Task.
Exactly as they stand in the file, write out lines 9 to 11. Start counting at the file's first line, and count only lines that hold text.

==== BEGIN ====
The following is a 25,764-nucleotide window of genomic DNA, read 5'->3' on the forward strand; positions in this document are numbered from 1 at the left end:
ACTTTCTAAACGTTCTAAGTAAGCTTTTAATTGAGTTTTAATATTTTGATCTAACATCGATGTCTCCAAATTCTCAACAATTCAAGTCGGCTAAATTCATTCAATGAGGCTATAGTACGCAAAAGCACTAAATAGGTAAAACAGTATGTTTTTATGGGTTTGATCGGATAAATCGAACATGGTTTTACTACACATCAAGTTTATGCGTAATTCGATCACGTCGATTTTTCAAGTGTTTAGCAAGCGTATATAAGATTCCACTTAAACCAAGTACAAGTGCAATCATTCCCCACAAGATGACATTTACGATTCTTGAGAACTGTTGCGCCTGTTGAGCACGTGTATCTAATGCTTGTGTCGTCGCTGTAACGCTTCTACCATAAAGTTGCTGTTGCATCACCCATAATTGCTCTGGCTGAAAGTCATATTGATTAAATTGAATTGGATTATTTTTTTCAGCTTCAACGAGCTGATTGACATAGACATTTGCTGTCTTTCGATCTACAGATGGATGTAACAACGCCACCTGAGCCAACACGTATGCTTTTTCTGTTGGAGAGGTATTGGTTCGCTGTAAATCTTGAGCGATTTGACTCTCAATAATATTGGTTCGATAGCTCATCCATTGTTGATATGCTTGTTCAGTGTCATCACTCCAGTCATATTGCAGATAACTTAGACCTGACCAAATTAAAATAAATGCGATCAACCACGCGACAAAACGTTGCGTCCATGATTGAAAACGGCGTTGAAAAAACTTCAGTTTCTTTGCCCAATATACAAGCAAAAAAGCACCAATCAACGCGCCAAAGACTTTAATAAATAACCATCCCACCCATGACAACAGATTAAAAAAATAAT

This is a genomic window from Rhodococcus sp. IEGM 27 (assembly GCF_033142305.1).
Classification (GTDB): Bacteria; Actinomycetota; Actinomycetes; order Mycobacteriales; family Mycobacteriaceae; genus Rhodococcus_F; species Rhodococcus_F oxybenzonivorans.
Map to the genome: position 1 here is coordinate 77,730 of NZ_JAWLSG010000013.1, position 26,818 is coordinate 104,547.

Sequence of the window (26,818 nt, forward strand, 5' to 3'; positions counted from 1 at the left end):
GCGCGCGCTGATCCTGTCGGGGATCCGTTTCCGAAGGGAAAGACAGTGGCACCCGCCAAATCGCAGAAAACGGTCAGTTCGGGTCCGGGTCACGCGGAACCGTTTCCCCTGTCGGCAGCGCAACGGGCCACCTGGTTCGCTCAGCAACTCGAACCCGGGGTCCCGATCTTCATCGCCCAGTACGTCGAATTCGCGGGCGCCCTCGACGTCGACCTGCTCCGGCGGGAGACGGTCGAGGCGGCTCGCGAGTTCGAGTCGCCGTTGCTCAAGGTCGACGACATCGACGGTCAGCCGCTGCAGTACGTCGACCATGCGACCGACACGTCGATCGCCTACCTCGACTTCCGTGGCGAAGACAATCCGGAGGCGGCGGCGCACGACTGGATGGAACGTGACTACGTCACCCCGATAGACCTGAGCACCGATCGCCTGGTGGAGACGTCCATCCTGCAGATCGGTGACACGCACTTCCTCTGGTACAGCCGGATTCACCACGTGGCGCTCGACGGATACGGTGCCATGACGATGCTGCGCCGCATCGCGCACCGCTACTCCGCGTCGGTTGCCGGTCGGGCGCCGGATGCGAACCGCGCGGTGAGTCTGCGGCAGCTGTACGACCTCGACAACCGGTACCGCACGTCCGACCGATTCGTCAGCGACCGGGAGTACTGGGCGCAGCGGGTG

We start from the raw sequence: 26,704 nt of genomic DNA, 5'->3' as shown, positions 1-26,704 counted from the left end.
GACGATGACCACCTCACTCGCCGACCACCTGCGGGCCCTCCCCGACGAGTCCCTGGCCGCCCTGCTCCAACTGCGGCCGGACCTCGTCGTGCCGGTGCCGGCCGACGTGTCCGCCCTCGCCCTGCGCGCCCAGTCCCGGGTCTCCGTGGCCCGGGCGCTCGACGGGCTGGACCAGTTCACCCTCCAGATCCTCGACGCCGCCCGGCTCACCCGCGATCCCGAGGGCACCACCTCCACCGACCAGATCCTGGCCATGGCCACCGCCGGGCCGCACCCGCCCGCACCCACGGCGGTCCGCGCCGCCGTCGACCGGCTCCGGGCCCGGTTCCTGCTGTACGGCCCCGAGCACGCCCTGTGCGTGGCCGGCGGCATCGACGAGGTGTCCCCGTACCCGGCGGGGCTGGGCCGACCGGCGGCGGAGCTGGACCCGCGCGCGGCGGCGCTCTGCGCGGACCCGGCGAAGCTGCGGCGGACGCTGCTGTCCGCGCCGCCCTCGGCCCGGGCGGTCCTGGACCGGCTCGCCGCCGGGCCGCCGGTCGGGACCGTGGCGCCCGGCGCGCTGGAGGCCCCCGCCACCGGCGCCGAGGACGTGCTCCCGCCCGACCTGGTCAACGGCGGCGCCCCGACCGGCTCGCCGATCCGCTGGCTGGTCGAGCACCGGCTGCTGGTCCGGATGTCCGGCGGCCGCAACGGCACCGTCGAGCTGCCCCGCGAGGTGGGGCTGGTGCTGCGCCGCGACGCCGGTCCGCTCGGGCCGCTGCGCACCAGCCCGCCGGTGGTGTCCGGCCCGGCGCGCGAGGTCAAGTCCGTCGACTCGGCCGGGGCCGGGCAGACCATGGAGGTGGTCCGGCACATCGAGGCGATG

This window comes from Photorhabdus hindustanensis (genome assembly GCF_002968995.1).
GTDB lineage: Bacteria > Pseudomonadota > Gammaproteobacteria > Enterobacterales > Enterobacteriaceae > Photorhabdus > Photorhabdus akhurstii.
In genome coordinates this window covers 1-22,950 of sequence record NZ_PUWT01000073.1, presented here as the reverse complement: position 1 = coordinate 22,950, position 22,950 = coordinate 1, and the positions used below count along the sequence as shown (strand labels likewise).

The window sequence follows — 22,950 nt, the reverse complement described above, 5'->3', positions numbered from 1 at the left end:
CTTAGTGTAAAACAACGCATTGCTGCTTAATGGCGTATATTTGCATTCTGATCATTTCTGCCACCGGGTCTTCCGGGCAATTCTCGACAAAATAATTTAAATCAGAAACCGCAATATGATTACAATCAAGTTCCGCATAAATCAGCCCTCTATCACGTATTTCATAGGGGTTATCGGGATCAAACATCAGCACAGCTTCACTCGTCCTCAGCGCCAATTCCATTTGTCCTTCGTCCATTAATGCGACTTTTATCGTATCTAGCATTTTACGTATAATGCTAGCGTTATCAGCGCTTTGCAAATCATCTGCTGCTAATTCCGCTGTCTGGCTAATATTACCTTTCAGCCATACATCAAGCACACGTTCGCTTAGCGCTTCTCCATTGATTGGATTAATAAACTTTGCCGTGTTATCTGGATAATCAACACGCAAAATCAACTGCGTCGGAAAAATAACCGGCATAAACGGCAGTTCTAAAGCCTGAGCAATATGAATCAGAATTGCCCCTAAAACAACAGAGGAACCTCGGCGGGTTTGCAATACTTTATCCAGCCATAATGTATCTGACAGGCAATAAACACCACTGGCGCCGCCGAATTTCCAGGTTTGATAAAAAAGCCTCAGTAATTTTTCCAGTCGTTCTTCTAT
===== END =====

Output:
GACGATGACCACCTCACTCGCCGACCACCTGCGGGCCCTCCCCGACGAGTCCCTGGCCGCCCTGCTCCAACTGCGGCCGGACCTCGTCGTGCCGGTGCCGGCCGACGTGTCCGCCCTCGCCCTGCGCGCCCAGTCCCGGGTCTCCGTGGCCCGGGCGCTCGACGGGCTGGACCAGTTCACCCTCCAGATCCTCGACGCCGCCCGGCTCACCCGCGATCCCGAGGGCACCACCTCCACCGACCAGATCCTGGCCATGGCCACCGCCGGGCCGCACCCGCCCGCACCCACGGCGGTCCGCGCCGCCGTCGACCGGCTCCGGGCCCGGTTCCTGCTGTACGGCCCCGAGCACGCCCTGTGCGTGGCCGGCGGCATCGACGAGGTGTCCCCGTACCCGGCGGGGCTGGGCCGACCGGCGGCGGAGCTGGACCCGCGCGCGGCGGCGCTCTGCGCGGACCCGGCGAAGCTGCGGCGGACGCTGCTGTCCGCGCCGCCCTCGGCCCGGGCGGTCCTGGACCGGCTCGCCGCCGGGCCGCCGGTCGGGACCGTGGCGCCCGGCGCGCTGGAGGCCCCCGCCACCGGCGCCGAGGACGTGCTCCCGCCCGACCTGGTCAACGGCGGCGCCCCGACCGGCTCGCCGATCCGCTGGCTGGTCGAGCACCGGCTGCTGGTCCGGATGTCCGGCGGCCGCAACGGCACCGTCGAGCTGCCCCGCGAGGTGGGGCTGGTGCTGCGCCGCGACGCCGGTCCGCTCGGGCCGCTGCGCACCAGCCCGCCGGTGGTGTCCGGCCCGGCGCGCGAGGTCAAGTCCGTCGACTCGGCCGGGGCCGGGCAGACCATGGAGGTGGTCCGGCACATCGAGGCGATG

This window comes from Photorhabdus hindustanensis (genome assembly GCF_002968995.1).
GTDB lineage: Bacteria > Pseudomonadota > Gammaproteobacteria > Enterobacterales > Enterobacteriaceae > Photorhabdus > Photorhabdus akhurstii.